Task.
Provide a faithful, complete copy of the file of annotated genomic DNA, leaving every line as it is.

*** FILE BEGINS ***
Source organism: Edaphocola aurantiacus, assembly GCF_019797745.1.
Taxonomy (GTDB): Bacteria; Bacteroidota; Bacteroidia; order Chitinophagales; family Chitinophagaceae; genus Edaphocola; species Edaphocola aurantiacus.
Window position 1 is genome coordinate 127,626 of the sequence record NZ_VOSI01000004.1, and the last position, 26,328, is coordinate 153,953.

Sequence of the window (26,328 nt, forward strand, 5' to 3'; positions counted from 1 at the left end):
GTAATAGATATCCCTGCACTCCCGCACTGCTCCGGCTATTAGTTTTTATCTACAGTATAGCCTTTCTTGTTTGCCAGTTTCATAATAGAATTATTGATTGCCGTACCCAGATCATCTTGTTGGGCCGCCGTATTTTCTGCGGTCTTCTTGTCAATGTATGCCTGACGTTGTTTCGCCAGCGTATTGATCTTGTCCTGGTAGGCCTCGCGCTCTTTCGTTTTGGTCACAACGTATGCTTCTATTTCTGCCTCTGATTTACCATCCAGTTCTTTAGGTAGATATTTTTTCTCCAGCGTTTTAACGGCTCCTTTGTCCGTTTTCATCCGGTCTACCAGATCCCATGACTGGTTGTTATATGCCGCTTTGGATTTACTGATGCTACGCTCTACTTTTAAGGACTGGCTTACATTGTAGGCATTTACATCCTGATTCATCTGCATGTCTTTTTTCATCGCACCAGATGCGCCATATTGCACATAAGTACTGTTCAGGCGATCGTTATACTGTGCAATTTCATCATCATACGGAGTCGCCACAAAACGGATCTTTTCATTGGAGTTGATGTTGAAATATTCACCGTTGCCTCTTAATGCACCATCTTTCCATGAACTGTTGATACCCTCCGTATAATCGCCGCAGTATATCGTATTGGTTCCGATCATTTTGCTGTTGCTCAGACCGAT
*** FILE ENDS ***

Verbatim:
Source organism: Edaphocola aurantiacus, assembly GCF_019797745.1.
Taxonomy (GTDB): Bacteria; Bacteroidota; Bacteroidia; order Chitinophagales; family Chitinophagaceae; genus Edaphocola; species Edaphocola aurantiacus.
Window position 1 is genome coordinate 127,626 of the sequence record NZ_VOSI01000004.1, and the last position, 26,328, is coordinate 153,953.

Sequence of the window (26,328 nt, forward strand, 5' to 3'; positions counted from 1 at the left end):
GTAATAGATATCCCTGCACTCCCGCACTGCTCCGGCTATTAGTTTTTATCTACAGTATAGCCTTTCTTGTTTGCCAGTTTCATAATAGAATTATTGATTGCCGTACCCAGATCATCTTGTTGGGCCGCCGTATTTTCTGCGGTCTTCTTGTCAATGTATGCCTGACGTTGTTTCGCCAGCGTATTGATCTTGTCCTGGTAGGCCTCGCGCTCTTTCGTTTTGGTCACAACGTATGCTTCTATTTCTGCCTCTGATTTACCATCCAGTTCTTTAGGTAGATATTTTTTCTCCAGCGTTTTAACGGCTCCTTTGTCCGTTTTCATCCGGTCTACCAGATCCCATGACTGGTTGTTATATGCCGCTTTGGATTTACTGATGCTACGCTCTACTTTTAAGGACTGGCTTACATTGTAGGCATTTACATCCTGATTCATCTGCATGTCTTTTTTCATCGCACCAGATGCGCCATATTGCACATAAGTACTGTTCAGGCGATCGTTATACTGTGCAATTTCATCATCATACGGAGTCGCCACAAAACGGATCTTTTCATTGGAGTTGATGTTGAAATATTCACCGTTGCCTCTTAATGCACCATCTTTCCATGAACTGTTGATACCCTCCGTATAATCGCCGCAGTATATCGTATTGGTTCCGATCATTTTGCTGTTGCTCAGACCGAT